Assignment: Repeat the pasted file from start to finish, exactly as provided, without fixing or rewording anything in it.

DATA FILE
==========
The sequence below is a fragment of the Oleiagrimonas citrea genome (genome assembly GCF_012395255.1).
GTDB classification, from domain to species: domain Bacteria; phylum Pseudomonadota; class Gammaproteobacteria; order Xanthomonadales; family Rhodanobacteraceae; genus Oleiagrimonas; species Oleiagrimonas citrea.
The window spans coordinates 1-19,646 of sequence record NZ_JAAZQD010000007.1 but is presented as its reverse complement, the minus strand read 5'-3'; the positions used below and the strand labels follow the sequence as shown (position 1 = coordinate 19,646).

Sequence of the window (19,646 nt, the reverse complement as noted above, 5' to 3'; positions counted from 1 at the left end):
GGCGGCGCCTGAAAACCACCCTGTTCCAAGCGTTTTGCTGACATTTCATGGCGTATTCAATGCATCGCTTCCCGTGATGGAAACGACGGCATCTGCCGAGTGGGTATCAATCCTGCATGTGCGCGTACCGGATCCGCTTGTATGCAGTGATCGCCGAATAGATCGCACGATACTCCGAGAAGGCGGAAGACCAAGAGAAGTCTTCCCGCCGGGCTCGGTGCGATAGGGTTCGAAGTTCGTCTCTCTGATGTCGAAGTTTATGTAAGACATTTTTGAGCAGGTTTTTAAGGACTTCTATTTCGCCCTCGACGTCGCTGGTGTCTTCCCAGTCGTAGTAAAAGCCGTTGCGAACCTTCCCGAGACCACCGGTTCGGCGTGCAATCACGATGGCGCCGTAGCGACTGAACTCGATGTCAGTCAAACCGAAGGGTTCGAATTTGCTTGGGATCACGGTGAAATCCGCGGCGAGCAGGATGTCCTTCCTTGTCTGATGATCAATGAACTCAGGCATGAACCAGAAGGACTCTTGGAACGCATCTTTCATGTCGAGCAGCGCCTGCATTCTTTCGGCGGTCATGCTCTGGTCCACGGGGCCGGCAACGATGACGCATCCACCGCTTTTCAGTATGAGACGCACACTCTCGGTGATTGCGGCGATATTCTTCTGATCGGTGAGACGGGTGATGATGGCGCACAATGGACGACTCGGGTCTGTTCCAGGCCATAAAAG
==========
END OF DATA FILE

The sequence below is a fragment of the Oleiagrimonas citrea genome (genome assembly GCF_012395255.1).
GTDB classification, from domain to species: domain Bacteria; phylum Pseudomonadota; class Gammaproteobacteria; order Xanthomonadales; family Rhodanobacteraceae; genus Oleiagrimonas; species Oleiagrimonas citrea.
The window spans coordinates 1-19,646 of sequence record NZ_JAAZQD010000007.1 but is presented as its reverse complement, the minus strand read 5'-3'; the positions used below and the strand labels follow the sequence as shown (position 1 = coordinate 19,646).

Sequence of the window (19,646 nt, the reverse complement as noted above, 5' to 3'; positions counted from 1 at the left end):
GGCGGCGCCTGAAAACCACCCTGTTCCAAGCGTTTTGCTGACATTTCATGGCGTATTCAATGCATCGCTTCCCGTGATGGAAACGACGGCATCTGCCGAGTGGGTATCAATCCTGCATGTGCGCGTACCGGATCCGCTTGTATGCAGTGATCGCCGAATAGATCGCACGATACTCCGAGAAGGCGGAAGACCAAGAGAAGTCTTCCCGCCGGGCTCGGTGCGATAGGGTTCGAAGTTCGTCTCTCTGATGTCGAAGTTTATGTAAGACATTTTTGAGCAGGTTTTTAAGGACTTCTATTTCGCCCTCGACGTCGCTGGTGTCTTCCCAGTCGTAGTAAAAGCCGTTGCGAACCTTCCCGAGACCACCGGTTCGGCGTGCAATCACGATGGCGCCGTAGCGACTGAACTCGATGTCAGTCAAACCGAAGGGTTCGAATTTGCTTGGGATCACGGTGAAATCCGCGGCGAGCAGGATGTCCTTCCTTGTCTGATGATCAATGAACTCAGGCATGAACCAGAAGGACTCTTGGAACGCATCTTTCATGTCGAGCAGCGCCTGCATTCTTTCGGCGGTCATGCTCTGGTCCACGGGGCCGGCAACGATGACGCATCCACCGCTTTTCAGTATGAGACGCACACTCTCGGTGATTGCGGCGATATTCTTCTGATCGGTGAGACGGGTGATGATGGCGCACAATGGACGACTCGGGTCTGTTCCAGGCCATAAAAG